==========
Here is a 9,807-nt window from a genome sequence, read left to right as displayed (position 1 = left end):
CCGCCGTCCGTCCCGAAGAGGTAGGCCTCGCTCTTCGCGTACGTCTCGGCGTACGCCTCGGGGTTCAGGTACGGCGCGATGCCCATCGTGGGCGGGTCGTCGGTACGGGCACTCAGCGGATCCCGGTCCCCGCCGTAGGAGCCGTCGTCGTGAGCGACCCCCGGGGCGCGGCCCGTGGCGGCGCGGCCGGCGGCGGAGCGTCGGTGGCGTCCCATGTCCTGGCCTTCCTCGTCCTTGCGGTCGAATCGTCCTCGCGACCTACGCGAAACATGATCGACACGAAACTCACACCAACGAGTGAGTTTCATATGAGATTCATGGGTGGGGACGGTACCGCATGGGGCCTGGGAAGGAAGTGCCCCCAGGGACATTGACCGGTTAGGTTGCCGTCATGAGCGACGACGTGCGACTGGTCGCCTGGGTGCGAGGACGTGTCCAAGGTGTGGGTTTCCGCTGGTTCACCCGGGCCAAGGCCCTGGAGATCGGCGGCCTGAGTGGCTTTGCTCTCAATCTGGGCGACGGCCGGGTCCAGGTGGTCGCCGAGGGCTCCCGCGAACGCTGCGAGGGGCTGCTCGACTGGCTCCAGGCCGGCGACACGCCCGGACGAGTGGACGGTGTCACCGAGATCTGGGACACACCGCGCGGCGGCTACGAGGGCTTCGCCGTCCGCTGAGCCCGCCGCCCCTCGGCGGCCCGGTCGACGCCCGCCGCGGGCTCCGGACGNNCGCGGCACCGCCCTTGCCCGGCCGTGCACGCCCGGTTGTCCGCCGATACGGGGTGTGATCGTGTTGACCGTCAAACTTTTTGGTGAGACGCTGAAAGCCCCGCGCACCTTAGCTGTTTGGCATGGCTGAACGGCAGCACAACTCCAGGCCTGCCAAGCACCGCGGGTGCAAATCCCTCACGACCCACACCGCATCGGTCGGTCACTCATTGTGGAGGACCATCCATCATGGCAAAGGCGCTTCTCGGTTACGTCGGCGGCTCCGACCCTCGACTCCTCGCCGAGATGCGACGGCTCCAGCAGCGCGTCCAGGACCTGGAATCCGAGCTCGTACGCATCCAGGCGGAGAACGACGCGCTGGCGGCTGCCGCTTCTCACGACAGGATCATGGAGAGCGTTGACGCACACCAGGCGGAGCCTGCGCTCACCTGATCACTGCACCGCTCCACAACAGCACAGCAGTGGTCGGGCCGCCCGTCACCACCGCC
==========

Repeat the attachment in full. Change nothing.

Here is a 9,807-nt window from a genome sequence, read left to right as displayed (position 1 = left end):
CCGCCGTCCGTCCCGAAGAGGTAGGCCTCGCTCTTCGCGTACGTCTCGGCGTACGCCTCGGGGTTCAGGTACGGCGCGATGCCCATCGTGGGCGGGTCGTCGGTACGGGCACTCAGCGGATCCCGGTCCCCGCCGTAGGAGCCGTCGTCGTGAGCGACCCCCGGGGCGCGGCCCGTGGCGGCGCGGCCGGCGGCGGAGCGTCGGTGGCGTCCCATGTCCTGGCCTTCCTCGTCCTTGCGGTCGAATCGTCCTCGCGACCTACGCGAAACATGATCGACACGAAACTCACACCAACGAGTGAGTTTCATATGAGATTCATGGGTGGGGACGGTACCGCATGGGGCCTGGGAAGGAAGTGCCCCCAGGGACATTGACCGGTTAGGTTGCCGTCATGAGCGACGACGTGCGACTGGTCGCCTGGGTGCGAGGACGTGTCCAAGGTGTGGGTTTCCGCTGGTTCACCCGGGCCAAGGCCCTGGAGATCGGCGGCCTGAGTGGCTTTGCTCTCAATCTGGGCGACGGCCGGGTCCAGGTGGTCGCCGAGGGCTCCCGCGAACGCTGCGAGGGGCTGCTCGACTGGCTCCAGGCCGGCGACACGCCCGGACGAGTGGACGGTGTCACCGAGATCTGGGACACACCGCGCGGCGGCTACGAGGGCTTCGCCGTCCGCTGAGCCCGCCGCCCCTCGGCGGCCCGGTCGACGCCCGCCGCGGGCTCCGGACGNNCGCGGCACCGCCCTTGCCCGGCCGTGCACGCCCGGTTGTCCGCCGATACGGGGTGTGATCGTGTTGACCGTCAAACTTTTTGGTGAGACGCTGAAAGCCCCGCGCACCTTAGCTGTTTGGCATGGCTGAACGGCAGCACAACTCCAGGCCTGCCAAGCACCGCGGGTGCAAATCCCTCACGACCCACACCGCATCGGTCGGTCACTCATTGTGGAGGACCATCCATCATGGCAAAGGCGCTTCTCGGTTACGTCGGCGGCTCCGACCCTCGACTCCTCGCCGAGATGCGACGGCTCCAGCAGCGCGTCCAGGACCTGGAATCCGAGCTCGTACGCATCCAGGCGGAGAACGACGCGCTGGCGGCTGCCGCTTCTCACGACAGGATCATGGAGAGCGTTGACGCACACCAGGCGGAGCCTGCGCTCACCTGATCACTGCACCGCTCCACAACAGCACAGCAGTGGTCGGGCCGCCCGTCACCACCGCC